LSU student hopes to save horses with prosthetics
BATON ROUGE - A horse with a prosthetic leg is blazing a trail for research at LSU that could save other horses' lives one day.
LSU vet student Niki Marie Hansen wants to make the first implanted prosthetic for horses. Her test subject, "Molly", currently uses a traditional fitted prosthetic after she lost her lower front foot in a dog attack.
"As a kid, I always wondered why can't a horse have a prosthetic leg like a big person does," said Hansen.
When she got to vet school, Hansen learned prosthetics can be a death sentence for a horse because of how much they rely on all four of their legs to handle their weight. Many horses have to eventually be euthanized.
"They gets sores (because) they put a lot of weight on the limb, and they have a lot of problems with the socket interface itself because they are so heavy," said Hansen. "How do you get around from the pressure that the sockets put on the skin?"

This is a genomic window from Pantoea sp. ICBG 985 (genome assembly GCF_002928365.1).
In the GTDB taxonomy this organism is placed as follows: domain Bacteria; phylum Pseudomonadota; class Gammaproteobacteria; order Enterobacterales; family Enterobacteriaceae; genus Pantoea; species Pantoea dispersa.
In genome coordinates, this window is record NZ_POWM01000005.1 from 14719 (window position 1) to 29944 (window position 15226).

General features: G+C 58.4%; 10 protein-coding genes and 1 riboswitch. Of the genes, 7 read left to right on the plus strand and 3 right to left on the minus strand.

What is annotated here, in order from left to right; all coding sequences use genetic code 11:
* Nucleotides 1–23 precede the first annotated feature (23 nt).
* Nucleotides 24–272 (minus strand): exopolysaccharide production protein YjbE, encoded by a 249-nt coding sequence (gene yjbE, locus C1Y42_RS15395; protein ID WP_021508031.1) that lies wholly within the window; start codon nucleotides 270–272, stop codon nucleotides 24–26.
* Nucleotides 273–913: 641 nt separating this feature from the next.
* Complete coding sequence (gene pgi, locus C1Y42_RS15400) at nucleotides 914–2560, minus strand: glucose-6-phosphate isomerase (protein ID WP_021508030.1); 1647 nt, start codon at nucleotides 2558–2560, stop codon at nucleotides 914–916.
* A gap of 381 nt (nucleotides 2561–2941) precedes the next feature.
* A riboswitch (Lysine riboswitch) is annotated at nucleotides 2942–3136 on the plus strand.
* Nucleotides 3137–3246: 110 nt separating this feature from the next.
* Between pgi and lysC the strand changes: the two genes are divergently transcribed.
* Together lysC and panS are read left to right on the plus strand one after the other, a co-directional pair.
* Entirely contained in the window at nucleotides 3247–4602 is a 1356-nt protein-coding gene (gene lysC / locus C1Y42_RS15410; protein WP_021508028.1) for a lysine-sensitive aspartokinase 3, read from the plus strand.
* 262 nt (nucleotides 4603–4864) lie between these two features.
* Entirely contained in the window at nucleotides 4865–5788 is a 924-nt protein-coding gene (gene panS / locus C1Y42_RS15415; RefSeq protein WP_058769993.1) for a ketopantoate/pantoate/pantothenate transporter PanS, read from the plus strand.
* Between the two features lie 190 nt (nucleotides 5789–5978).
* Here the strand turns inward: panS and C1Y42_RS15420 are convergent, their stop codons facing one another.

That's where Hansen's solution comes in.
"You don't put a prosthetic on a horse," she said, "you put a prosthetic in a horse."
Hansen says a proper internal prosthetic can better work with the horse's body to support its weight. The process is called osseointegration, which would allow prosthetics to be implanted into the bone of a horse instead of just on the outer part of the leg.
Molly's owner, Kaye Harris, said if the research is successful it could go a long way to keeping Molly healthy and comfortable.
"I think there's a lot of hope and there will be applications for this," Harris said, "you have to start somewhere."
To do that, Hansen said she's working to raise $25,000 for prosthetic legs, surgical instruments and CT scans. Hansen organized a crowdfunding campaign through LSU to help raise the money, which you can donate to here.
Hansen says she hopes once her research is complete she'll be able to save the animals she loves from being needlessly put down.
"There's no other option, and from the beginning of time that's what has always happened, but it doesn't need to be what continues to happen with so much more new technology," she said.